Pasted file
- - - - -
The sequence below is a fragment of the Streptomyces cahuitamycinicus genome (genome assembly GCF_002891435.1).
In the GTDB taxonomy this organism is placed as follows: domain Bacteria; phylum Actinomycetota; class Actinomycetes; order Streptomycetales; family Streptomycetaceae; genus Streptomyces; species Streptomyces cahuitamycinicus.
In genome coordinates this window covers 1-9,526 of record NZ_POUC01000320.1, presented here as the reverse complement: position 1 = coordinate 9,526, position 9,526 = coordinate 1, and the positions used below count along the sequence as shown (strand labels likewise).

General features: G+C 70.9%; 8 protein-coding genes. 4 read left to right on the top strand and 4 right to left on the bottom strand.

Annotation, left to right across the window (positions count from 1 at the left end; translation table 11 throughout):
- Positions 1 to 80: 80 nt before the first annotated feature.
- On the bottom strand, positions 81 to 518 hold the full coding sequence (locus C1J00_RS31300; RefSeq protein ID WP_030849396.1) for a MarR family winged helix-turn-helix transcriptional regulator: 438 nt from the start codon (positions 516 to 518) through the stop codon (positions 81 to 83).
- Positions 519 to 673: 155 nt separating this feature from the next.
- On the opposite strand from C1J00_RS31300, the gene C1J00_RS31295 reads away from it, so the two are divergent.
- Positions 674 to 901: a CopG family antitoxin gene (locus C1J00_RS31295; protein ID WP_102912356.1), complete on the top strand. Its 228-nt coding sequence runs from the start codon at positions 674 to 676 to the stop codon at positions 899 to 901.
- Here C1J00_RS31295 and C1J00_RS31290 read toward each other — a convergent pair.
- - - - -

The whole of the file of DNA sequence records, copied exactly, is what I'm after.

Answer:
The sequence below is a fragment of the Streptomyces cahuitamycinicus genome (genome assembly GCF_002891435.1).
In the GTDB taxonomy this organism is placed as follows: domain Bacteria; phylum Actinomycetota; class Actinomycetes; order Streptomycetales; family Streptomycetaceae; genus Streptomyces; species Streptomyces cahuitamycinicus.
In genome coordinates this window covers 1-9,526 of record NZ_POUC01000320.1, presented here as the reverse complement: position 1 = coordinate 9,526, position 9,526 = coordinate 1, and the positions used below count along the sequence as shown (strand labels likewise).

General features: G+C 70.9%; 8 protein-coding genes. 4 read left to right on the top strand and 4 right to left on the bottom strand.

Annotation, left to right across the window (positions count from 1 at the left end; translation table 11 throughout):
- Positions 1 to 80: 80 nt before the first annotated feature.
- On the bottom strand, positions 81 to 518 hold the full coding sequence (locus C1J00_RS31300; RefSeq protein ID WP_030849396.1) for a MarR family winged helix-turn-helix transcriptional regulator: 438 nt from the start codon (positions 516 to 518) through the stop codon (positions 81 to 83).
- Positions 519 to 673: 155 nt separating this feature from the next.
- On the opposite strand from C1J00_RS31300, the gene C1J00_RS31295 reads away from it, so the two are divergent.
- Positions 674 to 901: a CopG family antitoxin gene (locus C1J00_RS31295; protein ID WP_102912356.1), complete on the top strand. Its 228-nt coding sequence runs from the start codon at positions 674 to 676 to the stop codon at positions 899 to 901.
- Here C1J00_RS31295 and C1J00_RS31290 read toward each other — a convergent pair.